Friday 18 September 1668

Up, and to St. James’s, and there took a turn or two in the Park; and then up to the Duke of York, and there had opportunity of delivering my answer to his late letter, which he did not read, but give to Mr. Wren, as looking on it as a thing I needed not have done, but only that I might not give occasion to the rest to suspect my communication with the Duke of York against them. So now I am at rest in that matter, and shall be more, when my copies are finished of their answers, which I am now taking with all speed. Thence to my several booksellers and elsewhere, about several errands, and so at noon home, and after dinner by coach to White Hall, and thither comes the Duke of York to us, and by and by met at the robe chamber upon our usual business, where the Duke of York I find somewhat sour, and particularly angry with Lord Anglesey for his not being there now, nor at other times so often as he should be with us. So to the King’s house, and saw a piece of “Henry the Fourth;” at the end of the play, thinking to have gone abroad with Knepp, but it was too late, and she to get her part against to-morrow, in “The Silent Woman,” and so I only set her at home, and away home myself, and there to read again and sup with Gibson, and so to bed.

5 Annotations

Andrew Hamilton   Link to this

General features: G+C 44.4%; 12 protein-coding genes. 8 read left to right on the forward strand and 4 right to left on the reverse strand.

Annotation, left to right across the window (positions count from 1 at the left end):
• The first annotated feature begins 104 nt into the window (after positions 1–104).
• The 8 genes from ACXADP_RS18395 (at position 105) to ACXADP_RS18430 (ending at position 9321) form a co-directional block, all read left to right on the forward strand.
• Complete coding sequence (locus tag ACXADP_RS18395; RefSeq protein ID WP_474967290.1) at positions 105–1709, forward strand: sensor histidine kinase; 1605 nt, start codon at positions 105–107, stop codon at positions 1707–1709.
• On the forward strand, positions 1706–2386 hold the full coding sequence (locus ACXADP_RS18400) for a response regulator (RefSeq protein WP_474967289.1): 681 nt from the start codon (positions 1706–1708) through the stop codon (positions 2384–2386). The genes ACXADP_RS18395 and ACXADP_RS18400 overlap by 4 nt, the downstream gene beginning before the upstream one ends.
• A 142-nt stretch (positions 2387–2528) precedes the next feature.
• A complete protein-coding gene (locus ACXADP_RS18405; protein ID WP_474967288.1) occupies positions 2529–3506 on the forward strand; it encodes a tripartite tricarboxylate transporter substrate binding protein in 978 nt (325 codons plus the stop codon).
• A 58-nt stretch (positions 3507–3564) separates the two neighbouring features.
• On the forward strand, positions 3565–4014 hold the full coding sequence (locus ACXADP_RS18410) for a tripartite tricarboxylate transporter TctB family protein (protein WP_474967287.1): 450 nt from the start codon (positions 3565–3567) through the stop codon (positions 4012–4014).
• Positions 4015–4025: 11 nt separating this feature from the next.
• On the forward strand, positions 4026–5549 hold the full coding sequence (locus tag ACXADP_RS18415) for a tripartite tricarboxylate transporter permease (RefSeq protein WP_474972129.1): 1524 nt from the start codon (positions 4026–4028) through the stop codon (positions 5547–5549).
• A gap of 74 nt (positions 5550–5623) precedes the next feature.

The Duke's anger at Annesley (who was critical of Pepys in his letter on the Navy office) suggests how tense the politics of the Navy have become, and how big a chance James is taking in putting his money on Sam.

Todd Bernhardt   Link to this

True, Andrew. Interesting that someone who made such a bad king could be -- in this instance, anyway -- such a good judge of character.

Again, it's becoming more obvious why Sam stuck with James even when things fell apart for him.

Australian Susan   Link to this

This entry today gives us an insight, I think. of how Sam passed his post-Diary days when a widower - business, booksellers, the play, chasing women, dining and supping with colleagues. Not a bad single life really. Certainly no yearning for the quiet country life he occasionally extols.

Terry Foreman   Link to this

"the Duke of York['s]...late letter"

http://www.pepysdiary.com/diary/1668/09/11/

Robert Gertz   Link to this

I wonder if it's not so much good judgment of character on Jamie's part as resolute loyalty, something he probably picked up during the military service he enjoyed so much during his and Charlie's exile. A man like Sam who's shown devoted loyalty during plague and fire and who's stepped up to offer assist during the Parliamentary investigations...And helped to save the office with an excellent speech...Has shown and earned James' loyalty. Unfortunately that resolute stance, excellent in an administrator supporting a worthy team, translated into other matters can prove disasterous for a political leader.

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